SAN FRANCISCO (AP) — The University of California has delayed a contentious vote originally planned for Wednesday on whether to raise tuition at UC’s 10 campuses.
The office of UC President Janet Napolitano issued a statement Tuesday saying it had decided to move a vote by the UC Board of Regents on two tuition proposals to a later date. It did not specify when.
“We understand and take seriously the concerns by students who have requested more time to consider the proposed plans and welcome ongoing productive conversations with them,” the statement said.
Also Tuesday, Gov. Gavin Newsom objected to the tuition hikes, signalling a potential political tug-of-war with the state’s prestigious university system.
“Given the major increase in higher education funding provided in last year’s budget and the similar increase proposed by Gov. Newsom for next year’s budget, he believes that the proposed tuition increase is unwarranted, bad for students and inconsistent with our college affordability goals,” Newsom spokesman Jesse Melgar said in a statement.
Newsom’s proposed 2020-21 budget, which he announced Jan. 10, includes more than $217 million in permanent new funding for the UC system, in addition to $55.3 million in one-time funding for UC programs.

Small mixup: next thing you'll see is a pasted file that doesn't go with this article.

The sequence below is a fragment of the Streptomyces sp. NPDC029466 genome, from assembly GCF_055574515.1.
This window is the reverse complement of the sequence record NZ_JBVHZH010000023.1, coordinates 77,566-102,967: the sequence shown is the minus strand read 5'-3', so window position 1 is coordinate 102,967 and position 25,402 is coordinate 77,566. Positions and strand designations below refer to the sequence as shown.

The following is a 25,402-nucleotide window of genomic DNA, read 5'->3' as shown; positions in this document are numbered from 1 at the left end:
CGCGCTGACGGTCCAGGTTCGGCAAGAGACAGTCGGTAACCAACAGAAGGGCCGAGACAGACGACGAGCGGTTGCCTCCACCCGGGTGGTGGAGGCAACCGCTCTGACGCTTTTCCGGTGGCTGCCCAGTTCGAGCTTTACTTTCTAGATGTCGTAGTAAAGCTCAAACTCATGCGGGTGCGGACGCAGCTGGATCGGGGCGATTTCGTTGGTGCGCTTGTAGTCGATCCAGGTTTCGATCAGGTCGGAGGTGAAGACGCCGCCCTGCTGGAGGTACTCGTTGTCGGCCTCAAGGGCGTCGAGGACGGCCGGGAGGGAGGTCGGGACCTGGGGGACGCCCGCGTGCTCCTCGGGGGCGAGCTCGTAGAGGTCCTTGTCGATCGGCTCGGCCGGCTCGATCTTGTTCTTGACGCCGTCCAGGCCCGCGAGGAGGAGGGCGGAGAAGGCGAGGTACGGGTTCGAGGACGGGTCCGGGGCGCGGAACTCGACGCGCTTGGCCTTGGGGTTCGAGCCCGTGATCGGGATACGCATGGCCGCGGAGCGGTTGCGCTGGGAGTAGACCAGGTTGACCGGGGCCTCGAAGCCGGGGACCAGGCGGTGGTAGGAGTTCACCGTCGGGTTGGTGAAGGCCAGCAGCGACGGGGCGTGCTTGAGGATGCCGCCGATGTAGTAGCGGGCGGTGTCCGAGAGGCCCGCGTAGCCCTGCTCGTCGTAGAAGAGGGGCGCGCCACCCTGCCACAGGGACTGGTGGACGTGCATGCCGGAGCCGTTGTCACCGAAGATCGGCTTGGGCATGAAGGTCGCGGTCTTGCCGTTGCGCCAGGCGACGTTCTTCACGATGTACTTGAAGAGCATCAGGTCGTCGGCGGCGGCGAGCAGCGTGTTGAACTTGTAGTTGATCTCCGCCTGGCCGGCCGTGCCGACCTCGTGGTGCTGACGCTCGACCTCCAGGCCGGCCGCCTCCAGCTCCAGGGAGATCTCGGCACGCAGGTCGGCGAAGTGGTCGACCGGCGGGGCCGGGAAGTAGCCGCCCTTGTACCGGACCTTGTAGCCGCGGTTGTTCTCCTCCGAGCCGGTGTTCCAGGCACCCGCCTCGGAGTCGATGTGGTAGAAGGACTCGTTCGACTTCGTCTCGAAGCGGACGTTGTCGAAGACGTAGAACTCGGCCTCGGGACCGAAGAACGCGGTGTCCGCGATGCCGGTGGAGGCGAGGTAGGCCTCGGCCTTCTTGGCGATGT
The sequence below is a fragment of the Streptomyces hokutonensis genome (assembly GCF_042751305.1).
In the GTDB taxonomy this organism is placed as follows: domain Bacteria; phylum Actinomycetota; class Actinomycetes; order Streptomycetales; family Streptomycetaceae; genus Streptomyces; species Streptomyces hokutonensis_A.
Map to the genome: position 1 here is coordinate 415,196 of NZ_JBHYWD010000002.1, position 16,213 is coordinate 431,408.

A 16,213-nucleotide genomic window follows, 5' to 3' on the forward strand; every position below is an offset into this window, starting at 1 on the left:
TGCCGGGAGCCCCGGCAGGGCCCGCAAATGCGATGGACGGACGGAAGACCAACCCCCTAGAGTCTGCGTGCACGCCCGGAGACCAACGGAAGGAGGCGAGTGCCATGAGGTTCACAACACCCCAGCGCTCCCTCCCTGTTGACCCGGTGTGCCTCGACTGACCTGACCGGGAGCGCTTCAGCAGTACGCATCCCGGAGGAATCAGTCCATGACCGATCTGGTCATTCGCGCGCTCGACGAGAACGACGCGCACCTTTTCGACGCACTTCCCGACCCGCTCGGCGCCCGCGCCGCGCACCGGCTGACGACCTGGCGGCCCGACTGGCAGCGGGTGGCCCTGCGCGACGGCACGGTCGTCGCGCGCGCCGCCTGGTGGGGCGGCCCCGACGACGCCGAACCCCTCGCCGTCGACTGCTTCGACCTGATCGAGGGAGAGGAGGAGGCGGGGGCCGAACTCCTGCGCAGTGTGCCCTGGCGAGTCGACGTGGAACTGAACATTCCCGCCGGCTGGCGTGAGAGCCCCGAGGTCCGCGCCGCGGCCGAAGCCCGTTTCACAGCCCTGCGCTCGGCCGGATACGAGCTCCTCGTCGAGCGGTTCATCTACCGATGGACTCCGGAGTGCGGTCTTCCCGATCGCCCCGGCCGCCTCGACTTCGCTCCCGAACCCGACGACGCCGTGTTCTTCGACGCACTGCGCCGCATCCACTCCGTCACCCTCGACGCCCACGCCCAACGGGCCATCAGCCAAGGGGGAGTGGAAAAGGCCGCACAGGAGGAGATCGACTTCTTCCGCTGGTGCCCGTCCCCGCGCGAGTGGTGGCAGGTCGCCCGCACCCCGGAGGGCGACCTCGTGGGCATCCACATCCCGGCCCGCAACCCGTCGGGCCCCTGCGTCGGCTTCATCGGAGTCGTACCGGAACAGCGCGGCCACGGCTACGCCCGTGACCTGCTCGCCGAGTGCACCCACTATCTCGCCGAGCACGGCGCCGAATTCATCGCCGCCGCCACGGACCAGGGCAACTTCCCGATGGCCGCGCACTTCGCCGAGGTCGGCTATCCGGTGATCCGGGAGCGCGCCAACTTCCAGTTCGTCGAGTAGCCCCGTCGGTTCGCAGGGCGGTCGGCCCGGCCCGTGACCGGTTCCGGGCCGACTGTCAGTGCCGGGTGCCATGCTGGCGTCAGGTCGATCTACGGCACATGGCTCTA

In his opening budget proposal, Newsom stipulates that the increased funding is based on “the expectation that UC will continue to focus on maintaining college affordability” and other goals, including increasing student access and improving rates of timely degree completion.
The Board of Regents was scheduled to discuss and then vote on two proposals for raising undergraduate tuition at a meeting Wednesday. One plan calls for raising tuition and fees for all students annually by the cost of inflation. That would amount to a projected 2.8% increase of $348 over last year, to $12,918 for fall 2020.
The second plan would raise tuition and fees once for each incoming class but keep those costs flat for six years. Under that plan, the costs for the entering class of 2020-21 would increase over last year by 4.8%, or $606, to $13,176 for California undergraduates. Tuition for existing students would be frozen at current levels.
Napolitano has recommended that the regents approve either of the plans so prospective students can “make informed enrollment decisions,” according to a UC memo.
The memo expressed appreciation for Newsom’s proposed funding increase but said the university system needs more money to cover an ambitious plan to increase undergraduate enrollment, make long-neglected repairs to infrastructure, address faculty and staff salary gaps, strengthen mental health services, build new classrooms, dorms and labs and cover rising pension and health costs.